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His best shot was a score

Pro soccer player Ethan Zohn is voted by the jury as the $1-million winner.

By Times staff and wire reports
© St. Petersburg Times
published January 11, 2002

NEW YORK -- This go-around, it's not earthshaking news, but the winner of Survivor: Africa is Ethan Zohn.

Zohn, the curly-headed soccer pro from Lexington, Mass., edged Kim Johnson, the retired teacher from Oyster Bay, N.Y., on Thursday's two-hour finale to win the "Sole Survivor" title and pocket $1-million from his African adventure.

Johnson gets $100,000.

Though the series was taped last summer, the final tally took place live on a Los Angeles sound stage. Zohn whooped as the vote was announced; Johnson threw her arms around him in an excited hug.

The extravaganza concluded an elimination process started in October when the full slate of 16 contestants was seen arriving in Kenya's Shaba National Reserve.

Somehow, it all seemed like a bigger deal when Richard Hatch won the original Survivor in summer 2000, or when Tina Wesson claimed the prize last May on Survivor: The Australian Outback.

But viewers still hooked on CBS' game-in-the-rough can take heart: It starts again when Survivor: Marquesas -- with a tropical setting, like the first edition -- premieres at 9 p.m. Feb. 28, the network announced.

Thursday's finale narrowed four contestants to one.

With trusty host Jeff Probst presiding, Tom Buchanan, the folksy cattle farmer from Rich Valley, Va., was voted out at the first tribal council 3-1.

After never winning an immunity challenge, Johnson, who at 57 was the oldest player, won both in the finale: a quiz about fellow contestants, then an endurance contest that involved standing with both feet on wooden poles of different heights while leaning forward to keep one hand on a small statue for hours in the 100-degree heat.

Winning the latter competition meant Johnson would single-handedly determine who faced her at the last tribal council. She voted out Lex van den Berghe, the excitable, seemingly loathed, multitattooed marketing manager from Santa Cruz, Calif.

She said while casting her vote that it was the hardest decision she ever had to make but she knew they would always be friends. In a later film clip on the show, she said she voted out van den Berghe because her impression was that he thought he deserved to be in the final two, while Zohn didn't think he deserved it.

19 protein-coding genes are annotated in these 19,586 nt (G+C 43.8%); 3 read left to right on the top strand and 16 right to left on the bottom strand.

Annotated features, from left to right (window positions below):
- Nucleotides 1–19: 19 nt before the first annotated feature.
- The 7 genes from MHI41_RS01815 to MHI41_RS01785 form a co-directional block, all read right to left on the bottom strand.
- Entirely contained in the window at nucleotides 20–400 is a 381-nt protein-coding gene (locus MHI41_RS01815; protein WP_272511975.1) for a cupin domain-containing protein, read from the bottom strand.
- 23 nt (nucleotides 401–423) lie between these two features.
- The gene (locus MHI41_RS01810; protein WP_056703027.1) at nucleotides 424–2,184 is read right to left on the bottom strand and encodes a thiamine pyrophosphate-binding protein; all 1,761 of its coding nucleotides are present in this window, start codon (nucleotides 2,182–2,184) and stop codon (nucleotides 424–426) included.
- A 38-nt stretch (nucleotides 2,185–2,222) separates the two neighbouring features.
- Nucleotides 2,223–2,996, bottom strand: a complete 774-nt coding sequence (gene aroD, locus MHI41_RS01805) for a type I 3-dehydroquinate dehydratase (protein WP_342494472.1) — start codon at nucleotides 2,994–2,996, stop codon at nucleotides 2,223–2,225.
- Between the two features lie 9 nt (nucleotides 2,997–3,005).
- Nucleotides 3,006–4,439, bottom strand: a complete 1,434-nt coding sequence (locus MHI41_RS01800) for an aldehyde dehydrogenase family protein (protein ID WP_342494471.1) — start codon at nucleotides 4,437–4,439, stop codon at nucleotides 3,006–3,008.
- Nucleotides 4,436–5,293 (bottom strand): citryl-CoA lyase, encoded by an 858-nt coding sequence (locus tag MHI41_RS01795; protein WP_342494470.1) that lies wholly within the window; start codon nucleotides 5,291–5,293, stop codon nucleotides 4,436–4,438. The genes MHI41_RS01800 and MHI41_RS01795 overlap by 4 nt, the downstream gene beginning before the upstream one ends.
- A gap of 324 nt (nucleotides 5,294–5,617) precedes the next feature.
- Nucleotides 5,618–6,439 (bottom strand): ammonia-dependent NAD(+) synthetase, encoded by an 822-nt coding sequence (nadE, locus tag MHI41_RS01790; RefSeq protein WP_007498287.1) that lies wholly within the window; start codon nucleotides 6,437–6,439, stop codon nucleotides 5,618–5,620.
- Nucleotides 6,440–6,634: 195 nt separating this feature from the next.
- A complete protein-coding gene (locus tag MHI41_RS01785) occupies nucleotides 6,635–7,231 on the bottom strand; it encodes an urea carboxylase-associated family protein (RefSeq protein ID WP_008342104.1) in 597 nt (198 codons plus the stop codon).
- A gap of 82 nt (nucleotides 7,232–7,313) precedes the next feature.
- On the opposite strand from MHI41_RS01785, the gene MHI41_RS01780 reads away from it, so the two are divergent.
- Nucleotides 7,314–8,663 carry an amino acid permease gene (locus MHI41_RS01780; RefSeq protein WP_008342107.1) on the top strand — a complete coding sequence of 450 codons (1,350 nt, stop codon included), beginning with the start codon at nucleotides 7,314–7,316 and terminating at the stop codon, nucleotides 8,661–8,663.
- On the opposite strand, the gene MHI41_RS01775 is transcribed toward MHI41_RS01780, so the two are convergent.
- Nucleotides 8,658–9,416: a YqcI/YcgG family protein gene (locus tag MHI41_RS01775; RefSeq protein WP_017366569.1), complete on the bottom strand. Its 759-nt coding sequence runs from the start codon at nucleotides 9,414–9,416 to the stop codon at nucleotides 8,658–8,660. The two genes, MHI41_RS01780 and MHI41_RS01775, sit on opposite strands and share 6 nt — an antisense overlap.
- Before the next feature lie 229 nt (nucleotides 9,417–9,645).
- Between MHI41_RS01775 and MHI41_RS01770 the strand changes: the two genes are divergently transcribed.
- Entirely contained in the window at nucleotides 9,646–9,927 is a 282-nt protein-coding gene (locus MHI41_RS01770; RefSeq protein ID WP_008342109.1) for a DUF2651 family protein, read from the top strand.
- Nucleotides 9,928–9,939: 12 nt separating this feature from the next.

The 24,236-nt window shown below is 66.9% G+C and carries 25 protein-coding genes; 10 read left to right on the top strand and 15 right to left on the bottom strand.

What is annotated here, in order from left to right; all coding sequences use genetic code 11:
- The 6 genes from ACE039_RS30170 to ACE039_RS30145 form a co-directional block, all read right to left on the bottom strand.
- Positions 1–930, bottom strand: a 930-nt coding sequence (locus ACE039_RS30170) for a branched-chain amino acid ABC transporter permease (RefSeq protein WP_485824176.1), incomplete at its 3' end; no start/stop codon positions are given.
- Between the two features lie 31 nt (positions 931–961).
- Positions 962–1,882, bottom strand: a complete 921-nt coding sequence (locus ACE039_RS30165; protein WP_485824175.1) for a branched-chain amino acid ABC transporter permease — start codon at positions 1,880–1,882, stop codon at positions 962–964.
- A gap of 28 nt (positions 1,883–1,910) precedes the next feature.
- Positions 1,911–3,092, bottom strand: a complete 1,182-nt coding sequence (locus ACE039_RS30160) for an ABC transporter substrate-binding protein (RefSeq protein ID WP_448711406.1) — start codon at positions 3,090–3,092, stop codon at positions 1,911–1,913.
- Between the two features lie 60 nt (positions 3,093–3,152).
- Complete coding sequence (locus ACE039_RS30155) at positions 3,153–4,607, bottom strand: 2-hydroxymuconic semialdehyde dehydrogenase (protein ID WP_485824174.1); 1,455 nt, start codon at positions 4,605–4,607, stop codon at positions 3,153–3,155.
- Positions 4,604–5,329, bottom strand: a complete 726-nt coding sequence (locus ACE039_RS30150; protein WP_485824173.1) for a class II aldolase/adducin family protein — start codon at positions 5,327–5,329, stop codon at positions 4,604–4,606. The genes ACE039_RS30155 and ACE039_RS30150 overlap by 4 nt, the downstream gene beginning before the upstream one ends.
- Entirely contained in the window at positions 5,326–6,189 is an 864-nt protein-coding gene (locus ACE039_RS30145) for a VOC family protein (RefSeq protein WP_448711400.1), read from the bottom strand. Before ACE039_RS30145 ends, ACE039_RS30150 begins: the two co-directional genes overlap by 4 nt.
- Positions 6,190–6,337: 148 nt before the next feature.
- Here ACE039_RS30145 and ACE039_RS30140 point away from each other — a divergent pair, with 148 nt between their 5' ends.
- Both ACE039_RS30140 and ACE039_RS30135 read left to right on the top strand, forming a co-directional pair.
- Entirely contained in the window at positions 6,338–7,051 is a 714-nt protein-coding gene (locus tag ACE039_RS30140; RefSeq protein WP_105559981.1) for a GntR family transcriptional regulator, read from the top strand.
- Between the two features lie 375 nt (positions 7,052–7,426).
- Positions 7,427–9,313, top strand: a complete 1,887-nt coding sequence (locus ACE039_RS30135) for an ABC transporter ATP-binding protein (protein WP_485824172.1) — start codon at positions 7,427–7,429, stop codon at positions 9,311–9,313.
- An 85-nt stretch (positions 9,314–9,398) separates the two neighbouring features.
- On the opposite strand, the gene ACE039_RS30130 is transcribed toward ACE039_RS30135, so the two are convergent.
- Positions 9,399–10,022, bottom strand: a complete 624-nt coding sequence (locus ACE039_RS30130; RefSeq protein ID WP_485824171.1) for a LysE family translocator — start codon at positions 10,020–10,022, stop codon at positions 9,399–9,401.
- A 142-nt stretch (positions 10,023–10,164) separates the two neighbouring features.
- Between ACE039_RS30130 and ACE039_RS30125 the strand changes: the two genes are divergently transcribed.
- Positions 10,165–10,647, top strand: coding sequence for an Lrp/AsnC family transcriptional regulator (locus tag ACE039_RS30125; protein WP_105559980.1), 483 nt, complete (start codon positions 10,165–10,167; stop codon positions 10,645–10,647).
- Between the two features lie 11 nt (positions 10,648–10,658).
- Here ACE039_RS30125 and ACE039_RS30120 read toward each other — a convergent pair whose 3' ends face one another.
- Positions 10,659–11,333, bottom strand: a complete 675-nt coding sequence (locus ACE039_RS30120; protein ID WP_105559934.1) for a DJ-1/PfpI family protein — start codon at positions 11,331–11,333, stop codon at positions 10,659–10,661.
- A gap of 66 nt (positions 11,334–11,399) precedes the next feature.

That left Zohn to join her in confronting a jury of their peers -- seven ousted players maybe looking for payback.

Zohn's former soccer coach watched the final episode from home in West Yarmouth, Mass.

"Can you bloody believe it? Oh my God," Englishman Paul Turner, head coach of the Cape Cod Crusaders, said moments after Zohn won.

"I thought he was going to be too nice to win the whole thing," Turner said. "He stayed under the radar and did unbelievably well. He's very unassuming."

Zohn, 27 and single, played for the Crusaders in 1997 and 1998.

Although the watercooler quotient has evaporated, Survivor: Africa is tied (with the CBS sitcom Becker) for ninth place in household ratings for the TV season to date. That qualifies as a solid hit, with more sequels guaranteed.

Next up: Survivor: Marquesas, set on the island of Nuku Hiva, a distant neighbor of Tahiti in the South Pacific.

After Thursday's broadcast, a "reunion" was hosted live by Bryant Gumbel.

But that wasn't all for the former castaways. On CBS' Late Show with David Letterman, they were seen ticking off the "Top Ten" List -- Complaints of Survivor 3 Castaways.

The No. 2 complaint was Kim Johnson's: "Jeff Probst is all hands."

No. 1 was Tom Buchanan's: "Jeff Probst is all hands."

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